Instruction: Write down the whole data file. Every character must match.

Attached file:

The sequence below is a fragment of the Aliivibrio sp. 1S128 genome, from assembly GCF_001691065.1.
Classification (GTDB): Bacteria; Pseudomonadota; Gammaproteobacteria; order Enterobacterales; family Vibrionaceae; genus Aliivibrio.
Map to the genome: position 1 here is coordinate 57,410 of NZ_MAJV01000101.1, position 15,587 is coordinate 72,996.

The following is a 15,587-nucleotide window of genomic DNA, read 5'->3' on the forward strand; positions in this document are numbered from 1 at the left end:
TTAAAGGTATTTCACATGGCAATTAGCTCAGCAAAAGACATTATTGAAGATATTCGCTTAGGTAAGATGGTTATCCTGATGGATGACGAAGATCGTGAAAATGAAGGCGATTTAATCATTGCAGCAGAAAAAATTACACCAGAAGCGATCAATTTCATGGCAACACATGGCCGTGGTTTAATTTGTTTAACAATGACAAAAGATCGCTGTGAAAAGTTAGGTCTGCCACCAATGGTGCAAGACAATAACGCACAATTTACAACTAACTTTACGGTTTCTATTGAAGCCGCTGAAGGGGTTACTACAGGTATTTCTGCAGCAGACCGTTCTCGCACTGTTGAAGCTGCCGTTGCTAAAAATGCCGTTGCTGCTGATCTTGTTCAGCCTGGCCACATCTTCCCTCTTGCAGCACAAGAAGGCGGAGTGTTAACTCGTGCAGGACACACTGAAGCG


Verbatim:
The sequence below is a fragment of the Aliivibrio sp. 1S128 genome, from assembly GCF_001691065.1.
Classification (GTDB): Bacteria; Pseudomonadota; Gammaproteobacteria; order Enterobacterales; family Vibrionaceae; genus Aliivibrio.
Map to the genome: position 1 here is coordinate 57,410 of NZ_MAJV01000101.1, position 15,587 is coordinate 72,996.

The following is a 15,587-nucleotide window of genomic DNA, read 5'->3' on the forward strand; positions in this document are numbered from 1 at the left end:
TTAAAGGTATTTCACATGGCAATTAGCTCAGCAAAAGACATTATTGAAGATATTCGCTTAGGTAAGATGGTTATCCTGATGGATGACGAAGATCGTGAAAATGAAGGCGATTTAATCATTGCAGCAGAAAAAATTACACCAGAAGCGATCAATTTCATGGCAACACATGGCCGTGGTTTAATTTGTTTAACAATGACAAAAGATCGCTGTGAAAAGTTAGGTCTGCCACCAATGGTGCAAGACAATAACGCACAATTTACAACTAACTTTACGGTTTCTATTGAAGCCGCTGAAGGGGTTACTACAGGTATTTCTGCAGCAGACCGTTCTCGCACTGTTGAAGCTGCCGTTGCTAAAAATGCCGTTGCTGCTGATCTTGTTCAGCCTGGCCACATCTTCCCTCTTGCAGCACAAGAAGGCGGAGTGTTAACTCGTGCAGGACACACTGAAGCG